Author: Carolyn Berndt

How Can Cities Become More Disaster Resilient?

Three historic hurricanes. Wildfires in the West. Increased frequency nuisance flooding and heavy rainfall. As extreme weather continues to dominate the headlines, in 2017 what can city leaders do to protect their communities? Last week, NLC and the Environmental and Energy Study Institute (EESI) co-hosted a Congressional Briefing entitled “How Can Cities Become More Resilient

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In Washington, NLC Leaders Represent City Priorities

For Washington, DC, August is a quiet month. With Congress in recess and the President typically on vacation, the federal government has a chance to hear from constituents and work on long-term plans and issues. For NLC’s Federal Advocacy Committees, however, that pause in the action is golden opportunity. This week, over three dozen city

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Five Things City Leaders Should Know About the Paris Withdrawal

After President Donald Trump announced Thursday that the U.S. will withdraw from the Paris climate agreement, hundreds of city leaders spoke out to denounce the decision. From New York to Pittsburgh to Dubuque, Iowa, mayors and councilmembers pledged to oppose the withdrawal, work on alternative actions, and continue to address climate change in their own

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Climate Impacts on Water: Going to Extremes

Climate change is introducing new challenges and risks, and exasperating existing ones. Getty Images Extreme weather events, extreme drought and extreme flooding are among the impacts that climate chance is and will have on water quality and availability in cities. According to the latest U.S. Drought Monitor Report, 30 percent of the contiguous United States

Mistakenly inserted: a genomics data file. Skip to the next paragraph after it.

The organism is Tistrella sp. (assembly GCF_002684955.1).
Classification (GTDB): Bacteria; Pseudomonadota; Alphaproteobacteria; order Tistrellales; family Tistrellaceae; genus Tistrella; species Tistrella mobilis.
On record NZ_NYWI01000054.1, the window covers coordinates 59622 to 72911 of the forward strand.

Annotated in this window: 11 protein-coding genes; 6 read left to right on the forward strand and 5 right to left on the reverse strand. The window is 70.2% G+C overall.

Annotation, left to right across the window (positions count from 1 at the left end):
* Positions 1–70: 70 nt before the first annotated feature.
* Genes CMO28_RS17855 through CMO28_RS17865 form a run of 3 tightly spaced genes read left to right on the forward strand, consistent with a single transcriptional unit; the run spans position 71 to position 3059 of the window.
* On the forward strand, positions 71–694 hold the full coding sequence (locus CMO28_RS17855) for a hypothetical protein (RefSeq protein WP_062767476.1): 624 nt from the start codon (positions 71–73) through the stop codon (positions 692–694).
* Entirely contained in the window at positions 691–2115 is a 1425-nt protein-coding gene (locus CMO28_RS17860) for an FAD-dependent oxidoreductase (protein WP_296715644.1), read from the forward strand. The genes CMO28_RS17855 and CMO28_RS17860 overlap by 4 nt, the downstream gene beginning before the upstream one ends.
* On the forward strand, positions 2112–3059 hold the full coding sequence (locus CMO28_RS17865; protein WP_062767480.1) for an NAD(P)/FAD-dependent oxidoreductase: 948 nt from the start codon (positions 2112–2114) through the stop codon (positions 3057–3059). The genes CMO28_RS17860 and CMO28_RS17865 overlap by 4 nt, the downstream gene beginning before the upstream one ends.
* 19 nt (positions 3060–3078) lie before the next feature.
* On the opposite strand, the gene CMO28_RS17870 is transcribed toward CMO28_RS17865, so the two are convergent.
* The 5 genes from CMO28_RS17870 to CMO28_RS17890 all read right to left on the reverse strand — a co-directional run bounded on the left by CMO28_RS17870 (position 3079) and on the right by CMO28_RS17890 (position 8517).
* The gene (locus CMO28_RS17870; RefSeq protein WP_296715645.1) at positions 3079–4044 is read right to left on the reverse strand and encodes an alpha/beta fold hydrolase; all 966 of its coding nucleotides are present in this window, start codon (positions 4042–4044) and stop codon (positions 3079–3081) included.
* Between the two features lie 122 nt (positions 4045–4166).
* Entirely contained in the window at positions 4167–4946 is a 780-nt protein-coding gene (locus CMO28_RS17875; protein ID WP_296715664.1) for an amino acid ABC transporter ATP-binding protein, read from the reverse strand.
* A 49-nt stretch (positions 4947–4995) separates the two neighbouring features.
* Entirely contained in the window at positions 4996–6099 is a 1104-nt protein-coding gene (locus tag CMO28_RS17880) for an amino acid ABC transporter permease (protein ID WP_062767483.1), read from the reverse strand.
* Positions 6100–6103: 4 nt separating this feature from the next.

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Protecting Federalism: Still the Battle Cry of Cities

The year 1995 was a time of “reinventing government,” with both the Clinton Administration and the new Republican majority Congress pledging to streamline government, balance the federal budget, and shift policy responsibilities to states, local governments and the private sector. Fundamental questions about the roles and responsibilities of government took center stage in Washington. One

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Science Confirms (Again) What Cities Already Know: Climate Change is Happening Now

The continuing drought in the west and wildfires burning in the plains are real world examples—happening right now—of what scientists say is evidence of climate change. Remember the floods in Colorado last year and Hurricane Sandy the year before? Those too are indicative of the kinds of extreme weather events the U.S. will face in

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3 Ways Cities are Leading in Energy Innovation

This is the second blog in a series on why the key to protecting our environment lies in city innovation. It’s no accident that “energy” is one of the main components of city sustainability plans. If we drilled down, much of these efforts likely focus on buildings. With buildings representing 39 percent of the nation’s

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EPA Local Government Advisory Committee Key to Local-Federal Partnership

This week the U.S. Environmental Protection Agency (EPA) Local Government Advisory Committee (LGAC) met in Washington, DC to discuss local perspectives on climate, water, resiliency and environmental justice with Administration officials from EPA headquarters, regional administrators and the White House. At a time when so many environmental issues are at the forefront for communities and

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Building More Resilient Communities

With nearly 1500 mayors, council members, city staff and others coming to DC next week for the Congressional City Conference, it’s a great opportunity to educate our members about federal issues affecting cities and launch lobbying efforts around our 2014 federal priorities. Among the priorities this year is supporting community resilience. By raising awareness on

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